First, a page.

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Pugnacious D


Lippman and Simon first met when they were working for competing newspapers. One day, he worked at her desk. “He spilled coffee all over my news blotter,” she says. “I did a little basic reporting and confronted him: What the fuck?”

Unlike Simon, Lippman has no nostalgia for her old job. Reporting was just the family business—her father was a columnist for the Sun. In contrast, Simon grew up in an upper-middle-class Jewish household in Silver Spring, Maryland, where his father was the publicist for B’nai Brith and his mother counseled teenaged runaways. (He still identifies as Jewish, although he tells me the family joke is that “the shul we don’t go to must be Conservative.”) At the University of Maryland Diamondback, where he worked with David Mills, he debuted with a humor column that opened “Eat flaming death, you pig dog lackeys.” It was about student parking-ticketers. “They only cut two words,” he says with a rare glowing smile. “It was like getting published in the Post.

Each went through a wrenching divorce, and Lippman has expressed doubts about two-writer marriages—“I think what I said is that it should be prohibited at least by social custom if not actual law”—but she and Simon have spent the decade together in a productive parallel rise, carefully maintaining separate press profiles. Like Simon’s writing, Lippman’s novels (especially her ambitious psychological thrillers) nest within the outlines of actual Baltimore crimes. Each spouse mentions a mutual slogan, adapted from sports radio host Jim Rome: “Have a take. Don’t suck.”

Read Lippman’s writing and you find traces of Simon, strained through her acridly funny, noir-tinged sensibility. In Lippman’s short story “The Crack Cocaine Diet,” two ditzy white girls vow to lose weight by scoring coke. “Where do we get it?” says one. “On, like, a corner?” suggests the other. “Right, Molly, I watch HBO too,” says her friend. (Simon made his own nod to Lippman in The Wire, incorporating two of her characters.)

If Simon is pushing against anything, it’s his reputation as a scourge: This time he will make the case that urban centers are sources of joy as well as pain.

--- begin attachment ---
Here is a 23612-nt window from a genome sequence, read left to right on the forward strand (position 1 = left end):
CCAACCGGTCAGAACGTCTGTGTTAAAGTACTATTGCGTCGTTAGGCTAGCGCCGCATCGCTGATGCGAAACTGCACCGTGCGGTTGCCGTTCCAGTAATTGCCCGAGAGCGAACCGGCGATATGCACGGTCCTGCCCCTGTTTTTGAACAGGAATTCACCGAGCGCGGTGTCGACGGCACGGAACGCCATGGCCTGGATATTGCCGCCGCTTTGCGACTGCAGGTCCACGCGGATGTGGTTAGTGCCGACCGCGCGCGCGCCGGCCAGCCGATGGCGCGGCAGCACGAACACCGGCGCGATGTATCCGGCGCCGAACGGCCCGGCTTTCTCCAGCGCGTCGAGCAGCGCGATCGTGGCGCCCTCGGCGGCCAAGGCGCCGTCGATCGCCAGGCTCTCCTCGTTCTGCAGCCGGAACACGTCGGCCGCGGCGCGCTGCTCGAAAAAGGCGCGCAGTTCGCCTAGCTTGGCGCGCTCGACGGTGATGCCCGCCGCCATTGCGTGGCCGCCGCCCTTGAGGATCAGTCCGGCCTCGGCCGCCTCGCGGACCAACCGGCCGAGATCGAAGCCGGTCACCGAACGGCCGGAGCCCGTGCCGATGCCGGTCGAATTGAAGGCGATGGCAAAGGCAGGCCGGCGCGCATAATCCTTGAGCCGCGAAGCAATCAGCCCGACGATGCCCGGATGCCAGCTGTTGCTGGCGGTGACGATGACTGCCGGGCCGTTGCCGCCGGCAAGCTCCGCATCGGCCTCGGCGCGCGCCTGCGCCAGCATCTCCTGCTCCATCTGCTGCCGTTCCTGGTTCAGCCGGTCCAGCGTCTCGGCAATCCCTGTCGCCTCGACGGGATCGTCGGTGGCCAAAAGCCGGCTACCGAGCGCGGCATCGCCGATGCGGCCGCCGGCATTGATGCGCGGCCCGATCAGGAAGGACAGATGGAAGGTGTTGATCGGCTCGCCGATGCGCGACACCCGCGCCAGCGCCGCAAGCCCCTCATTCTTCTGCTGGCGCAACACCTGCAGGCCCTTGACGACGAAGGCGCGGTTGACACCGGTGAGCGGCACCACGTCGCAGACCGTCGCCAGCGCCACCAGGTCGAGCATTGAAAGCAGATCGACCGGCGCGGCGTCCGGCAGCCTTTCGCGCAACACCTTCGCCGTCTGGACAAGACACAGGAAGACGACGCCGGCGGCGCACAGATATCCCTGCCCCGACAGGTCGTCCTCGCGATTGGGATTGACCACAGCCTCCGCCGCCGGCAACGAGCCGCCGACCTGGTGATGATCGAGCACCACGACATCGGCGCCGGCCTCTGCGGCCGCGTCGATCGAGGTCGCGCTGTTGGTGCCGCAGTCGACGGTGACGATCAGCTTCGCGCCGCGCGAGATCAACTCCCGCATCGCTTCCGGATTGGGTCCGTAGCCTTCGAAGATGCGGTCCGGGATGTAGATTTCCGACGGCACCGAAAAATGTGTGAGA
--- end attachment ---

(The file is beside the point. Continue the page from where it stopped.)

But perhaps the most telling bit of potential Simoniana appears in Lippman’s first novel, 1997’s Baltimore Blues, the launch of her detective series, with its heroine, Tess Monaghan, who, like Laura, is a rower and an ex-reporter. Tess has a lover, “Jonathan Ross,” the ultimate sketchy ex who, McNulty style, keeps showing up drunk on her doorstep. “She realized every newspaper had a Jonathan Ross, a crime journalist who wanted to be a cop,” Tess thinks. Like Simon, Ross is Jewish and he specializes in homicide detectives; and as Simon did back then, Ross plays harmonica and has a diamond-stud earring. He’s a rather obnoxious figure (and, hilariously for any Wire fan, obsessed with Pulitzers), but he does get a heroic death scene, saving Tess from a speeding cab. When the cops arrive, they try to talk Tess out of labeling Ross’s death a homicide: “juking the stats.”

(Lippman tells me the character was not based on Simon—she says he blurbed the book, in fact—but Corbett, Simon’s old editor, says it was generally assumed there was a character based on him.)

Lippman turned down Simon’s offer to write for season five of The Wire. When season four was in flux, Lippman did pitch “a real-life case of a guy who was a serial killer of his wives. David said, correctly, though it sounds awful, that there’s no larger issue. I was like, ‘Oh, I’m sorry domestic violence isn’t big enough for you!’ But it wasn’t a story about institutional failure.”

Culturally, the two share few tastes: Lippman favors fiction, reality television, and Sondheim. But her greatest influence has been complicating Simon’s notions of truth. “She’s pulled me up on the certitude of memory,” Simon says. “The file drawers are full; stuff’s fallen out, nothing’s where it should be. She’s not inclined to write her own memoirs, but she reads a lot of them. She likes the good ones, but she regards them all as a little bit fraudulent. Sometimes in a good way.”

Simon’s shows are not memoirs, of course—one of his greatest curse words is “solipsism.” And yet his project with Treme risks similar criticisms of fraudulence, in essence ghostwriting a city’s memoir of dysfunction and recovery, fictionalizing real events in the name of a greater truth. Anyone else trying to do something so ethically complex might be called to account. But Simon’s reporter’s ethic, his political bona fides, have lent him a measure of trust.

When the set packs up, it’s getting dark. I climb into a van with the HBO publicist, Aldana, planning to see some jazz. Simon lingers nearby, hands in pockets. I ask what his plans are. “Possibly see some music,” he says. Does he want to come along? He nods. It occurs to me that Simon may actually be slightly shy.

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